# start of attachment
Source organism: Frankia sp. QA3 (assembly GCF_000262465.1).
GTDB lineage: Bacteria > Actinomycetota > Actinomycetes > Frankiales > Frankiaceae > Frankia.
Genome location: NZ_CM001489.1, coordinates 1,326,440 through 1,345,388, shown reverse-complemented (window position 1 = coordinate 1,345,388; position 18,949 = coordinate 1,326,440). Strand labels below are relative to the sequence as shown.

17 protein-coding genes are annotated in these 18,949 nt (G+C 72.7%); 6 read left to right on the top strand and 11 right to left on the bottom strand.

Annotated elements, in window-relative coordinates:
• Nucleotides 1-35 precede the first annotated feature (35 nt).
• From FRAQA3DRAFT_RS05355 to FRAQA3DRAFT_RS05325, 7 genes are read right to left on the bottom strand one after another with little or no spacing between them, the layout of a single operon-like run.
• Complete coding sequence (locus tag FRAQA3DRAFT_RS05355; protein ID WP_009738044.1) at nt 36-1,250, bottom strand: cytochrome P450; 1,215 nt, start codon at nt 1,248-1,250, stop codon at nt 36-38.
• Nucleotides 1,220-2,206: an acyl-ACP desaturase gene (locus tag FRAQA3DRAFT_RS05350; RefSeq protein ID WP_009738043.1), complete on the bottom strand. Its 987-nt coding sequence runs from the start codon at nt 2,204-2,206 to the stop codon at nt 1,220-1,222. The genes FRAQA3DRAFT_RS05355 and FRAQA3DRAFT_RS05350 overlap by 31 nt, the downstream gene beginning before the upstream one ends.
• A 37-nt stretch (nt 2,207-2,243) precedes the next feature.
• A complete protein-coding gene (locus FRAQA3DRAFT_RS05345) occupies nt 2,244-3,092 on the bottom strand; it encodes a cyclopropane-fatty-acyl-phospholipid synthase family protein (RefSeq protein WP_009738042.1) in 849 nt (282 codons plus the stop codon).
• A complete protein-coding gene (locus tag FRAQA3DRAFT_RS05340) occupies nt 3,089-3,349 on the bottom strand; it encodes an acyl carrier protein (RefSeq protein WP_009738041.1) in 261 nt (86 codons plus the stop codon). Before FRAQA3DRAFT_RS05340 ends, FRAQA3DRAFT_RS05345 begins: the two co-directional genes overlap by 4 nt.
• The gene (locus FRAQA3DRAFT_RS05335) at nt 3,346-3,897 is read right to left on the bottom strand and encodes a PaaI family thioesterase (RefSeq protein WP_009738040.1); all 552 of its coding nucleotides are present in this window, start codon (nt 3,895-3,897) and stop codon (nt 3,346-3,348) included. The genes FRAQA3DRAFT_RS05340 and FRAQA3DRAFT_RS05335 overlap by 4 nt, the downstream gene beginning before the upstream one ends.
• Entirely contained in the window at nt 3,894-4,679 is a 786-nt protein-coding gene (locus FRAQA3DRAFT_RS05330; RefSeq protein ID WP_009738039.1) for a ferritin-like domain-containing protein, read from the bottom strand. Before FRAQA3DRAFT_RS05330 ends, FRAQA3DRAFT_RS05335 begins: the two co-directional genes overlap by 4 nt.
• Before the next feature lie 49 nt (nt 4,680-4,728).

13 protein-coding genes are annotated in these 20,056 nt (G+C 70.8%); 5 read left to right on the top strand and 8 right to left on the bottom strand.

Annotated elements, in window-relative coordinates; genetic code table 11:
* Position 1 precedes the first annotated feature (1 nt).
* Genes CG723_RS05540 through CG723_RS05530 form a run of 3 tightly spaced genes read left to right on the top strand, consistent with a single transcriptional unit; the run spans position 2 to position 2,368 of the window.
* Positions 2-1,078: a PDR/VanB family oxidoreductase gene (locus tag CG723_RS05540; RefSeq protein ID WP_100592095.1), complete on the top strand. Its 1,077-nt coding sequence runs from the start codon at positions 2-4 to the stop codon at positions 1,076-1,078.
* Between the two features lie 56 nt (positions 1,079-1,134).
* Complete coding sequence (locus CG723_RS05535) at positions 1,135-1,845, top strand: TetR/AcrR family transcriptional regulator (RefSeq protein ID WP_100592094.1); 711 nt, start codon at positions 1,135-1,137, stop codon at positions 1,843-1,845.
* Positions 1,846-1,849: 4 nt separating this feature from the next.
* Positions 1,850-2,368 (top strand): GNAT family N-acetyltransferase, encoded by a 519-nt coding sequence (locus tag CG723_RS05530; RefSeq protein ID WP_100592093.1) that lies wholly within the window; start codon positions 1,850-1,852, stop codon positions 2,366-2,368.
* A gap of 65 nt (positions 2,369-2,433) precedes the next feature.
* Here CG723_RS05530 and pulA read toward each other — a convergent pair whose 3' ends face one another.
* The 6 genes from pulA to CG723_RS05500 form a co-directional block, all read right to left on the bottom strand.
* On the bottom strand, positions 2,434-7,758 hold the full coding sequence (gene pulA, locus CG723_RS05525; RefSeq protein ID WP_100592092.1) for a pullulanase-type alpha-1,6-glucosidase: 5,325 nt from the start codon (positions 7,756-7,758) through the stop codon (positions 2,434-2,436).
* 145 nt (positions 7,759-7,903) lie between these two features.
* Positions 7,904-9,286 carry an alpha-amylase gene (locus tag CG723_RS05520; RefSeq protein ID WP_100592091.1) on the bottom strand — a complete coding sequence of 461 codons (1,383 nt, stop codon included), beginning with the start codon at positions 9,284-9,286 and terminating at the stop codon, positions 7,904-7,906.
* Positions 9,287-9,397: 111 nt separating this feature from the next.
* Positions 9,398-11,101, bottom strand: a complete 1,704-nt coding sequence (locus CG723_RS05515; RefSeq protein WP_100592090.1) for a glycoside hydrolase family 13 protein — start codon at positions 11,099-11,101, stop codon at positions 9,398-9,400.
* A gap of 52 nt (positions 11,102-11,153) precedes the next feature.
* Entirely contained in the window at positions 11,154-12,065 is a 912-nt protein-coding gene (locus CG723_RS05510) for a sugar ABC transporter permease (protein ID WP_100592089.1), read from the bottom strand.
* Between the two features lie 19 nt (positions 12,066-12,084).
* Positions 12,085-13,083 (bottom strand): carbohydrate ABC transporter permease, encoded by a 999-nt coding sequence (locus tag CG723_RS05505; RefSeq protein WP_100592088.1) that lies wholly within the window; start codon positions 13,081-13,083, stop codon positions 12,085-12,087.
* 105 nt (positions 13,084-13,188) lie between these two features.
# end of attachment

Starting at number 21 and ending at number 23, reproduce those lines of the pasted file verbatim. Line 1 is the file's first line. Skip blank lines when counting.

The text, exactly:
* Between the two features lie 56 nt (positions 1,079-1,134).
* Complete coding sequence (locus CG723_RS05535) at positions 1,135-1,845, top strand: TetR/AcrR family transcriptional regulator (RefSeq protein ID WP_100592094.1); 711 nt, start codon at positions 1,135-1,137, stop codon at positions 1,843-1,845.
* Positions 1,846-1,849: 4 nt separating this feature from the next.